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New York Implements Law Raising the Age for Prosecution as an Adult

Guidance counselor looking at student

The State of New York was, until recently, one of only a few states that presumed juvenile responsibility on behalf of 16 and 17-year-olds. Now, a law passed in April 2017 that raised the age of criminal responsibility to 18 has begun to enter into effect, with full implementation to begin in October 2020. Read on to learn about how the law will change the way teenagers accused of a crime will be treated by New York’s court system, and contact an experienced Hudson Valley criminal defense attorney if you or your son or daughter has been arrested.

Law alters where and how teens charged with felony-level offenses are tried

The Raise the Age law was passed on April 10, 2017 and enters into effect in two phases. As of October 1, 2018, the law took effect regarding 16-year-olds and will enter into effect for 17-year-olds on October 1, 2019. The law introduces substantial changes to where and how youth offenders will be prosecuted and sentenced for criminal offenses. When a 16- or 17-year-old is arrested in New York, their parents must be notified. The teenagers can only be questioned in age-appropriate settings and with the parents’ involvement. Questioning can only last for a developmentally-appropriate length of time, as well. The Family Court will hear all misdemeanor charges, aside from those pertaining to vehicle and traffic laws, against 16- and 17-year-olds. Cases tried in Family Court will not go on the teen’s permanent record and will be handled according to current Juvenile Delinquency laws.

New “Youth Part” court will try adolescents charged with felonies only in “extraordinary circumstances”

The Raise the Age law also creates a “Youth Part” of adult criminal courts, where all cases will be presided over by Family Court judges. A 16- or 17-year-old charged with a felony-level offense will first have their case filed in the Youth Part. If the offense is nonviolent, or if it did not include an accusation of causing significant physical injury, unlawful sexual conduct, or of the display of a deadly weapon in furtherance of the offense, then the case will be transferred to the Family Court. Only if the case involves one of the factors listed above, or if the District Attorney succeeds in convincing the Family Court judge that “extraordinary circumstances” justify keeping the case in adult court, will the case remain in the Youth Part. Sixteen and 17-year-olds whose cases remain before the Youth Part will be known as Adolescent Offenders. Individuals who were convicted of an eligible offense in adult court can apply, for free, to have their record sealed when ten years have passed from either the imposition of the sentence or release from jail or prison, whichever was latest.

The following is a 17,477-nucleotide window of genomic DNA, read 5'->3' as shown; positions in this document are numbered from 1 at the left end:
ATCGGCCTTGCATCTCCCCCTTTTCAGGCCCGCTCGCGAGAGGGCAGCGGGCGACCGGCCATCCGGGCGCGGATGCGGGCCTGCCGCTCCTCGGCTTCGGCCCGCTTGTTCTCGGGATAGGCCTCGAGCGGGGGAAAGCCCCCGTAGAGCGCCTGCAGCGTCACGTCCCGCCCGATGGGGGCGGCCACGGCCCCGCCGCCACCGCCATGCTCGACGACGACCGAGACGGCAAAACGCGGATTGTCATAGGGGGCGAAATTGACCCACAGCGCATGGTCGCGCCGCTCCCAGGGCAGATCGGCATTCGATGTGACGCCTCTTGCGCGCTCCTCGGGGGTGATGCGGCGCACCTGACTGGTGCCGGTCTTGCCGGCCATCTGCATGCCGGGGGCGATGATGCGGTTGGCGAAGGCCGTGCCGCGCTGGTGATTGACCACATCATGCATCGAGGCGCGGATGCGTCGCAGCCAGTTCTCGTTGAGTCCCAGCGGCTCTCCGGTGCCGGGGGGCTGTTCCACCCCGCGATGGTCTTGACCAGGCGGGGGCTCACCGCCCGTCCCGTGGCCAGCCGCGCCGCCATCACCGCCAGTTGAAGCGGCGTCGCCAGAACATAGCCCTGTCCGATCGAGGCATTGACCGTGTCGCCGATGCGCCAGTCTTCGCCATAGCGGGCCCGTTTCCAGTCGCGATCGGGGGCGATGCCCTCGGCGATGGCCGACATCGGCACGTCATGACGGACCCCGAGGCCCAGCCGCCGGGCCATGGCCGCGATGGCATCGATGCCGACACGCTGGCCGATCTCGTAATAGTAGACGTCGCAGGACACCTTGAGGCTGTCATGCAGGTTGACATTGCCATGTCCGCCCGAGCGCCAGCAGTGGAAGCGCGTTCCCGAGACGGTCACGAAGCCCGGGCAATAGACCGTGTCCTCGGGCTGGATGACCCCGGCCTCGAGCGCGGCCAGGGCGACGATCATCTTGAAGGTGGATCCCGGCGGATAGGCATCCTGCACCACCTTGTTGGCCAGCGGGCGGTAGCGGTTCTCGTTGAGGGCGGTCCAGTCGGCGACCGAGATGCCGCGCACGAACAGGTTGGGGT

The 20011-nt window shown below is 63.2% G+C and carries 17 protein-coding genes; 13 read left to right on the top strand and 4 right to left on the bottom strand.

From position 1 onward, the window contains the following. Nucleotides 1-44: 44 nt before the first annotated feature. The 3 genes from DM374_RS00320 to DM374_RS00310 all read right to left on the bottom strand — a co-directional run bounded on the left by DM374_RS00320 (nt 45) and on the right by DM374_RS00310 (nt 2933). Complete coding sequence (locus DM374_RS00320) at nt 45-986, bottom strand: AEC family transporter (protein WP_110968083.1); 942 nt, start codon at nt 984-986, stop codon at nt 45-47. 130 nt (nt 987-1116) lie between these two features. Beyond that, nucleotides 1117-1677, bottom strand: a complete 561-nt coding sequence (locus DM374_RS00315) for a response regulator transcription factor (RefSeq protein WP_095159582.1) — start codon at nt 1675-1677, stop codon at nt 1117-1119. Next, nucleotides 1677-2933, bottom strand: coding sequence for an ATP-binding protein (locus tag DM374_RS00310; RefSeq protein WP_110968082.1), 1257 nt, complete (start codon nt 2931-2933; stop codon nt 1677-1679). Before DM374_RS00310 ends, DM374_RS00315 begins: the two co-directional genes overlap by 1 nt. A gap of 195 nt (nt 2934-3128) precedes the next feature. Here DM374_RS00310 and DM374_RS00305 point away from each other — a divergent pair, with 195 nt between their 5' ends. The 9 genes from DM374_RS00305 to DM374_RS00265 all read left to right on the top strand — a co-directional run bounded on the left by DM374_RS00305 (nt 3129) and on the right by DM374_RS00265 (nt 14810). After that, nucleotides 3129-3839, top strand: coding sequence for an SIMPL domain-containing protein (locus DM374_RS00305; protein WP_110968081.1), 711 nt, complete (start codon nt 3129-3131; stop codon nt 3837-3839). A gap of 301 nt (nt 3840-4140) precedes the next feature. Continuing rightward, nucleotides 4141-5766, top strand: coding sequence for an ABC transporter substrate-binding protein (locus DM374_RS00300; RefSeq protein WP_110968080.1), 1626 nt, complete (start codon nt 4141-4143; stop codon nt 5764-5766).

Juvenile offenders no longer housed in facilities with adults

Another significant change introduced by the law is that 16- and 17-year-old offenders will no longer be detained in facilities that also house adult offenders. The law prohibited offenders under age 18 from being held at Rikers as of October 2018. When the offenses are heard in Family Court, offenders will be housed in facilities licensed or operated by the New York State Office of Children and Family Services, or the New York City Administration for Children’s Services. Adolescent Offenders (those whose cases are heard in the Youth Part) will be housed in special juvenile detention centers intended for older youth. If an Adolescent Offender is sentenced to state imprisonment for a sentence of longer than a year, then they will be placed in an Adolescent Offender facility that offers enhanced security measures.

If you have additional questions about how adolescents will now be tried for criminal offenses or have other questions about a New York criminal case, contact the experienced and effective Goshen criminal defense lawyers Dupée & Monroe at 845-294-8900.

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